Jenniemae & James

Brooke Newman’s memoir honors the numbers-savvy maid who delighted Newman’s mathematically brilliant father even as she saved Newman’s childhood.

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    Jenniemae and James
    By Brooke Newman
    Harmony Books
    320 pp., $24
    View Caption

Perhaps “The Help” should have come with a warning label: Do not attempt to duplicate results at home.

Part of the reason that Kathryn Stockett’s 2009 novel about black women raising white children in the South in the 1950s and ’60s succeeded so well was that she was aware of the racial pitfalls (abysses really) over which her novel tread, and stepped carefully and lightly as a result.

Now, we have a memoir from one of those children, Jenniemae & James: A Memoir in Black & White.

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Brooke Newman’s father was the brilliant mathematician James Newman, who came up with the mathematical concepts “googol” (they changed the spelling for the website) and googolplex. He could play chess blindfolded against five opponents simultaneously, hung out with Albert Einstein, and liked to tweak the FBI agents spying on him by conducting phone conversations in foreign languages. He also endured bouts of debilitating physical illness and depression and was a perfectionist with weaknesses for custom-made suits, bourbon, expensive cars, and women.

Newman remembers her mother playing Scrabble at night with some of his live-in lovers, who were, she writes, just there “like the dogs who slept on the living-room rug.”

Her mother, Ruth, was, to put it delicately, an emotional mess. She was an artist and clinical psychologist who had lovers of both sexes and grappled all her life with night terrors, migraines, depression, claustrophobia, and “borderline schizophrenia.” She told her daughter that cigarettes were her “very best friends in life” (she smoked four packs a day).

Mary Karr could fill an entire library with this kind of material.

Instead, Newman focuses on the source of stability in her life: the family’s maid, Jenniemae Harrington. But she doesn’t rely on her own relationship with Harrington. Instead, her subject is the friendship Harrington and James Newman developed over the years of her employment in the family’s Washington, D.C.-area home. (Ruth Newman was not comfortable befriending “the help,” and in the book this comes off as either callous or racist. Take your pick.)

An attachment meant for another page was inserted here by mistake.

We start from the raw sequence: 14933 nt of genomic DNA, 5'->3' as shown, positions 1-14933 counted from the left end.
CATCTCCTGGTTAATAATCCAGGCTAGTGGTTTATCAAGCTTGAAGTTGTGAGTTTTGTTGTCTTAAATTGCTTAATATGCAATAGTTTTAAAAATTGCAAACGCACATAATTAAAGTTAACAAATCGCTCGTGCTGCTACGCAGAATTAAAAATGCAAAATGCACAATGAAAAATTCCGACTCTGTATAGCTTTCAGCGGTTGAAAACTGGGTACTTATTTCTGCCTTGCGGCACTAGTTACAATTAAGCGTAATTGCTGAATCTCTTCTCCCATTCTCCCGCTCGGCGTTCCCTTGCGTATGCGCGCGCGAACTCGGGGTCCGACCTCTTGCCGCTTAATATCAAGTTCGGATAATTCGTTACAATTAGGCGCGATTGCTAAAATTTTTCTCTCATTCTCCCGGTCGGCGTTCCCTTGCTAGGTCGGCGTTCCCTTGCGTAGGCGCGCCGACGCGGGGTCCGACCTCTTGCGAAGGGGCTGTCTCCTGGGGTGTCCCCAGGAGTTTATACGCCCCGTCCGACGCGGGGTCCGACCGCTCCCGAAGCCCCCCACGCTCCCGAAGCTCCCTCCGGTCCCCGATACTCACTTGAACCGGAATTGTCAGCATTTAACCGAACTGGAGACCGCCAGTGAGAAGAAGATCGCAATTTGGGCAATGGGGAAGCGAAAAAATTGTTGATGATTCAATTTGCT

Harrington, though illiterate, also had a gift for numbers, and used it to play illegal lotteries – which she won, a lot. This delighted her mathematician employer, who had a second phone line installed for Harrington’s use. He also became her champion after Harrington was raped by a white bus driver – picking her up at her home and dropping her off every night so that the driver could never assault her again. When Harrington became pregnant as a result of the attack, he hired an extra maid to help her clean the four-story house during the last months of her pregnancy – and she tyrannized the teenager with glee.

Ruth Newman, for her part, appeared wholly unaware of the attack or pregnancy, arguing that Harrington could keep up with her work just fine if she lost some weight. (In the memoir, Newman mentions Harrington’s obesity so many times I was ready to break out the Ben & Jerry’s in solidarity with her.) Throughout the memoir, Newman makes excuses for her mother, which is understandable, but still ineffective.

Newman clearly loved Harrington, who, she writes, basically saved her and her older brother’s lives, and the book was probably intended to be a celebration of her life. But Newman does not appear to have done meaningful research into Harrington’s life. Instead, she makes up syrupy dialogue and relies on her own memories as a young child and racial generalities that don’t give much life to the woman about whom she’s writing. (In fairness, she gives her dad some pretty corny lines as well, but at least she doesn’t make him recite them in dialect.)

Newman doesn’t seem to understand that – leaving race aside for a moment – a grown woman grappling with rape and an unwanted pregnancy is not going to confide her emotional or mental state to the child in her care. And that Harrington’s feelings toward her employers (and their children) may have been more complicated than the “yes, ma’am, thank you, ma’am” facade she presented to keep her job.

Yvonne Zipp regularly reviews books for the Monitor.

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